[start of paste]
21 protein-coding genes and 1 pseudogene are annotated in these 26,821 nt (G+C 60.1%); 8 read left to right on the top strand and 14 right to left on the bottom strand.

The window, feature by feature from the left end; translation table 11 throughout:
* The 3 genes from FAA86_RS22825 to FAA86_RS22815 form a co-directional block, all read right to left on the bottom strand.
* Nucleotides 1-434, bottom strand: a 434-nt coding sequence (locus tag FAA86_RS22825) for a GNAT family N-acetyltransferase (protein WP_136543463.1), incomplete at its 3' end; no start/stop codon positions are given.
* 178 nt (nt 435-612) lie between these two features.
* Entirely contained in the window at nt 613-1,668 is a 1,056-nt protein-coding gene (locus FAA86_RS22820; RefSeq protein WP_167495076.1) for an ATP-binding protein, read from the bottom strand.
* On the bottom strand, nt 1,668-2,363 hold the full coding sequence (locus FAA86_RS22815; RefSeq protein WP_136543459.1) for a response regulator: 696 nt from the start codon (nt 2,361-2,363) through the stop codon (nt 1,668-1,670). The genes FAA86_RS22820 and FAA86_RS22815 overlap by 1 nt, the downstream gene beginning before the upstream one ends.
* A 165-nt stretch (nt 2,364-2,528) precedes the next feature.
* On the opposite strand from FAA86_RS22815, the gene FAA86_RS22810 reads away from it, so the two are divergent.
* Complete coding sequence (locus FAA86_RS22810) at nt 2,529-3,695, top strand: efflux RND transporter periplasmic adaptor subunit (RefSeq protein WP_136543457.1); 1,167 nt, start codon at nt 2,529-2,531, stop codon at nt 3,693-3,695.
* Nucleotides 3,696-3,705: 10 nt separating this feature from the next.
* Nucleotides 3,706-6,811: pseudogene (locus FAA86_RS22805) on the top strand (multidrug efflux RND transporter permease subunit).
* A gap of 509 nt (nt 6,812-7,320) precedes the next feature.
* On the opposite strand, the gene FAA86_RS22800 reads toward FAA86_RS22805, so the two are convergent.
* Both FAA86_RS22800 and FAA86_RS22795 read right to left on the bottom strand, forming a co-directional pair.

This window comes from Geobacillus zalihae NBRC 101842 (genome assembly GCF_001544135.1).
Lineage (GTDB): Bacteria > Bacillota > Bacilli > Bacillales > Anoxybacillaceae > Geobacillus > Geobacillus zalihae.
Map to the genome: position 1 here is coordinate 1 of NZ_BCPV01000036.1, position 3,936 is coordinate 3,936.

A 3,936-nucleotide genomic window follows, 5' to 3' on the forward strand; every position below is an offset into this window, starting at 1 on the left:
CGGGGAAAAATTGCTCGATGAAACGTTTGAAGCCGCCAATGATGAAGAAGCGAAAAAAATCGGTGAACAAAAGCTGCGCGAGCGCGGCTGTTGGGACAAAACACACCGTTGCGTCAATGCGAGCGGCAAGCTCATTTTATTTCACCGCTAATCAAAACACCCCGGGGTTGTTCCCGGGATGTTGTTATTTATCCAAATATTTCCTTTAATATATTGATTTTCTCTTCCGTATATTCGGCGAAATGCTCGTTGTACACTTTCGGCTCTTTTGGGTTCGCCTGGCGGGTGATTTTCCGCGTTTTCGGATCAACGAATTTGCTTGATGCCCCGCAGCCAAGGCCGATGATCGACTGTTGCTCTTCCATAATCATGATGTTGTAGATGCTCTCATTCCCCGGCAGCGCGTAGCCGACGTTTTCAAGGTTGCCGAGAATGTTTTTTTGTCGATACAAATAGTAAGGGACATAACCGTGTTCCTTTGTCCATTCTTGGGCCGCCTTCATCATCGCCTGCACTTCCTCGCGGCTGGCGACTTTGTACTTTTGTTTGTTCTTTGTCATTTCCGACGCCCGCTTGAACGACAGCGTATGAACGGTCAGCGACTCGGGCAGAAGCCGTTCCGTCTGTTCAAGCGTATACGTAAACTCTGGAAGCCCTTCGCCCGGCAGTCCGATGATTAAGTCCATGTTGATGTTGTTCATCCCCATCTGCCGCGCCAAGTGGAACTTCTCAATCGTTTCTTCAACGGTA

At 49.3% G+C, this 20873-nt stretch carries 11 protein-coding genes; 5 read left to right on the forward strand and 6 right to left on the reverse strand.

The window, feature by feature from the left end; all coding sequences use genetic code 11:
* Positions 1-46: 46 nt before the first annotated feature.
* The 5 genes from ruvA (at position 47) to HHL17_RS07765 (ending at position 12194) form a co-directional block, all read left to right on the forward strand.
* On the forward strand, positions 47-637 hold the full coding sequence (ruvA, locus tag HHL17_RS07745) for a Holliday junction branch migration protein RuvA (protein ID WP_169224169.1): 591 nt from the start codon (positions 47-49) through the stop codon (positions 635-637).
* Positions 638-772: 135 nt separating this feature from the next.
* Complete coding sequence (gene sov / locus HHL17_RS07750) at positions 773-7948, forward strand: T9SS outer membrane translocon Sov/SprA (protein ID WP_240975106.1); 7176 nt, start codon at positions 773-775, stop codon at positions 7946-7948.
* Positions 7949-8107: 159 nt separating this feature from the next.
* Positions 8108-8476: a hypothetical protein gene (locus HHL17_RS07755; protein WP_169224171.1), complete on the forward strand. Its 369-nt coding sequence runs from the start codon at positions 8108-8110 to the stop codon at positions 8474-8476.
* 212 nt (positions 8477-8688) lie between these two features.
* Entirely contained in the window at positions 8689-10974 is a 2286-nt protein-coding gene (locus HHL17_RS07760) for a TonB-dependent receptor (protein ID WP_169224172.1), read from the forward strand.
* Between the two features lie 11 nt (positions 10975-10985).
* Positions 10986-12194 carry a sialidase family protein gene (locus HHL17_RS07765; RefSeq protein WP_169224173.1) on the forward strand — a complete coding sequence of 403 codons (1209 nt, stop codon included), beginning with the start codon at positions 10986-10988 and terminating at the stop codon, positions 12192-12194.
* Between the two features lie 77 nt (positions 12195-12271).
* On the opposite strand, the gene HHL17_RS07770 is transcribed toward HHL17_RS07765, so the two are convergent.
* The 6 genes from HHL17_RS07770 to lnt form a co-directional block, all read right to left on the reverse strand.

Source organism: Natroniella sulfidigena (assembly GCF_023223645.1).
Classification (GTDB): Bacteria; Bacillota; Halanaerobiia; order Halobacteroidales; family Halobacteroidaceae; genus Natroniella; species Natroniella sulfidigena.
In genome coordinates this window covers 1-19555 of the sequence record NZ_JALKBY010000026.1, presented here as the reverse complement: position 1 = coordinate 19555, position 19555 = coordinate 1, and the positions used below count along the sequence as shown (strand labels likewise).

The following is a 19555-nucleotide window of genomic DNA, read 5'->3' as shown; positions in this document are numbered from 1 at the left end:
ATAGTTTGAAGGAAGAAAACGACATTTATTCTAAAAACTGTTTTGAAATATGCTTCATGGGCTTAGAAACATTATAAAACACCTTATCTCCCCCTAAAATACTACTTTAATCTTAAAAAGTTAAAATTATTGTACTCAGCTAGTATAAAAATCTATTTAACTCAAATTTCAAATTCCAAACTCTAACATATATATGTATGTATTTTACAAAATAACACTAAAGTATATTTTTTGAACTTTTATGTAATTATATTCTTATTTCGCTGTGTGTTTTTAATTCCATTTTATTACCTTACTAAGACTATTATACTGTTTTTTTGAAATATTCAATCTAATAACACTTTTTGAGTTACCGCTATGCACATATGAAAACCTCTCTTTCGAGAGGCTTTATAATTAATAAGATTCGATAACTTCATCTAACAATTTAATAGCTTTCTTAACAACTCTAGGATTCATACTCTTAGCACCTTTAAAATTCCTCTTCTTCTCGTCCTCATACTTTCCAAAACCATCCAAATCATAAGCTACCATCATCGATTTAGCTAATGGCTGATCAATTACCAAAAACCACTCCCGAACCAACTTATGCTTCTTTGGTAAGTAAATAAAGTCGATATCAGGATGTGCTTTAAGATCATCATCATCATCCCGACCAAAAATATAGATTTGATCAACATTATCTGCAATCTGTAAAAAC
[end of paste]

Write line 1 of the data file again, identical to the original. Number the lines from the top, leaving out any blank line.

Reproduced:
21 protein-coding genes and 1 pseudogene are annotated in these 26,821 nt (G+C 60.1%); 8 read left to right on the top strand and 14 right to left on the bottom strand.